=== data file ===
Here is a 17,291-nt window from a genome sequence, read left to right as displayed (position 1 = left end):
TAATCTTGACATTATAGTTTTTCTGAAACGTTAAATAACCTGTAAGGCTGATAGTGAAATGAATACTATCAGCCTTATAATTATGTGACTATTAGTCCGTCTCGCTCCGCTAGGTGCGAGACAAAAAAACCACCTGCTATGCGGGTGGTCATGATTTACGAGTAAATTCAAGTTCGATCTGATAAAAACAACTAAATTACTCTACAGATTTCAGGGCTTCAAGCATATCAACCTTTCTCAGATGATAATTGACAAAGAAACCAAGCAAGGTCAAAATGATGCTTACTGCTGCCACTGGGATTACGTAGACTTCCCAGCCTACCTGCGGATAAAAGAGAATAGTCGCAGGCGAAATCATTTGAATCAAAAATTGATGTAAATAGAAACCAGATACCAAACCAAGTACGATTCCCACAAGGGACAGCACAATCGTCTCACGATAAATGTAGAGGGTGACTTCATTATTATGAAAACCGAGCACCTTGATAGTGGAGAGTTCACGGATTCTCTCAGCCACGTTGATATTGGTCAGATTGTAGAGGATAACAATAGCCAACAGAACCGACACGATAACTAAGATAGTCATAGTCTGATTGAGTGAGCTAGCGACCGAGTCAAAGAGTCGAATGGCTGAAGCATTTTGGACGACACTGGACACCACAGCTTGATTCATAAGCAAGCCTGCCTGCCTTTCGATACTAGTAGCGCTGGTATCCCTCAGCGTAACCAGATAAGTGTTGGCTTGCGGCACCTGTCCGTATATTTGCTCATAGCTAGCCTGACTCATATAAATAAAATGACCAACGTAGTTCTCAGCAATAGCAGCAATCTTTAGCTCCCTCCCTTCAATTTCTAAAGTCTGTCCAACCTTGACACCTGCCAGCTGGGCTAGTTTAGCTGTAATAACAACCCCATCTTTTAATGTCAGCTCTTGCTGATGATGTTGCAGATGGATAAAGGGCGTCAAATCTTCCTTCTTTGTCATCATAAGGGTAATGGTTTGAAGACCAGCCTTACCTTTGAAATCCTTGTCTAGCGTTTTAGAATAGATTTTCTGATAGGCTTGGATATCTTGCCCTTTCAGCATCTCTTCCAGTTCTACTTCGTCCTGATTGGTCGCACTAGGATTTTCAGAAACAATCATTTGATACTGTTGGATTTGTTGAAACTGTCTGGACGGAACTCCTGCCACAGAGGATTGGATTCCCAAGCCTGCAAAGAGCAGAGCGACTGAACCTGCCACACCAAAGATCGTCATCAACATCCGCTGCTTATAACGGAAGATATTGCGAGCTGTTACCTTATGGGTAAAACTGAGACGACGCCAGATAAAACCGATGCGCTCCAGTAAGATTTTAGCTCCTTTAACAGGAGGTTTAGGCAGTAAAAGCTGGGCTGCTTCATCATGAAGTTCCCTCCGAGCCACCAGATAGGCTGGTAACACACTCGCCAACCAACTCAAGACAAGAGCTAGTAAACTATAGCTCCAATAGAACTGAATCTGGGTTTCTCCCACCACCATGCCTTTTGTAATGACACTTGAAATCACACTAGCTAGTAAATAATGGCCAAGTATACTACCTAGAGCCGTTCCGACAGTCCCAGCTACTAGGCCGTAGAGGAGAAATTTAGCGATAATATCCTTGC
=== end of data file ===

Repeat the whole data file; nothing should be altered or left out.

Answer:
Here is a 17,291-nt window from a genome sequence, read left to right as displayed (position 1 = left end):
TAATCTTGACATTATAGTTTTTCTGAAACGTTAAATAACCTGTAAGGCTGATAGTGAAATGAATACTATCAGCCTTATAATTATGTGACTATTAGTCCGTCTCGCTCCGCTAGGTGCGAGACAAAAAAACCACCTGCTATGCGGGTGGTCATGATTTACGAGTAAATTCAAGTTCGATCTGATAAAAACAACTAAATTACTCTACAGATTTCAGGGCTTCAAGCATATCAACCTTTCTCAGATGATAATTGACAAAGAAACCAAGCAAGGTCAAAATGATGCTTACTGCTGCCACTGGGATTACGTAGACTTCCCAGCCTACCTGCGGATAAAAGAGAATAGTCGCAGGCGAAATCATTTGAATCAAAAATTGATGTAAATAGAAACCAGATACCAAACCAAGTACGATTCCCACAAGGGACAGCACAATCGTCTCACGATAAATGTAGAGGGTGACTTCATTATTATGAAAACCGAGCACCTTGATAGTGGAGAGTTCACGGATTCTCTCAGCCACGTTGATATTGGTCAGATTGTAGAGGATAACAATAGCCAACAGAACCGACACGATAACTAAGATAGTCATAGTCTGATTGAGTGAGCTAGCGACCGAGTCAAAGAGTCGAATGGCTGAAGCATTTTGGACGACACTGGACACCACAGCTTGATTCATAAGCAAGCCTGCCTGCCTTTCGATACTAGTAGCGCTGGTATCCCTCAGCGTAACCAGATAAGTGTTGGCTTGCGGCACCTGTCCGTATATTTGCTCATAGCTAGCCTGACTCATATAAATAAAATGACCAACGTAGTTCTCAGCAATAGCAGCAATCTTTAGCTCCCTCCCTTCAATTTCTAAAGTCTGTCCAACCTTGACACCTGCCAGCTGGGCTAGTTTAGCTGTAATAACAACCCCATCTTTTAATGTCAGCTCTTGCTGATGATGTTGCAGATGGATAAAGGGCGTCAAATCTTCCTTCTTTGTCATCATAAGGGTAATGGTTTGAAGACCAGCCTTACCTTTGAAATCCTTGTCTAGCGTTTTAGAATAGATTTTCTGATAGGCTTGGATATCTTGCCCTTTCAGCATCTCTTCCAGTTCTACTTCGTCCTGATTGGTCGCACTAGGATTTTCAGAAACAATCATTTGATACTGTTGGATTTGTTGAAACTGTCTGGACGGAACTCCTGCCACAGAGGATTGGATTCCCAAGCCTGCAAAGAGCAGAGCGACTGAACCTGCCACACCAAAGATCGTCATCAACATCCGCTGCTTATAACGGAAGATATTGCGAGCTGTTACCTTATGGGTAAAACTGAGACGACGCCAGATAAAACCGATGCGCTCCAGTAAGATTTTAGCTCCTTTAACAGGAGGTTTAGGCAGTAAAAGCTGGGCTGCTTCATCATGAAGTTCCCTCCGAGCCACCAGATAGGCTGGTAACACACTCGCCAACCAACTCAAGACAAGAGCTAGTAAACTATAGCTCCAATAGAACTGAATCTGGGTTTCTCCCACCACCATGCCTTTTGTAATGACACTTGAAATCACACTAGCTAGTAAATAATGGCCAAGTATACTACCTAGAGCCGTTCCGACAGTCCCAGCTACTAGGCCGTAGAGGAGAAATTTAGCGATAATATCCTTGC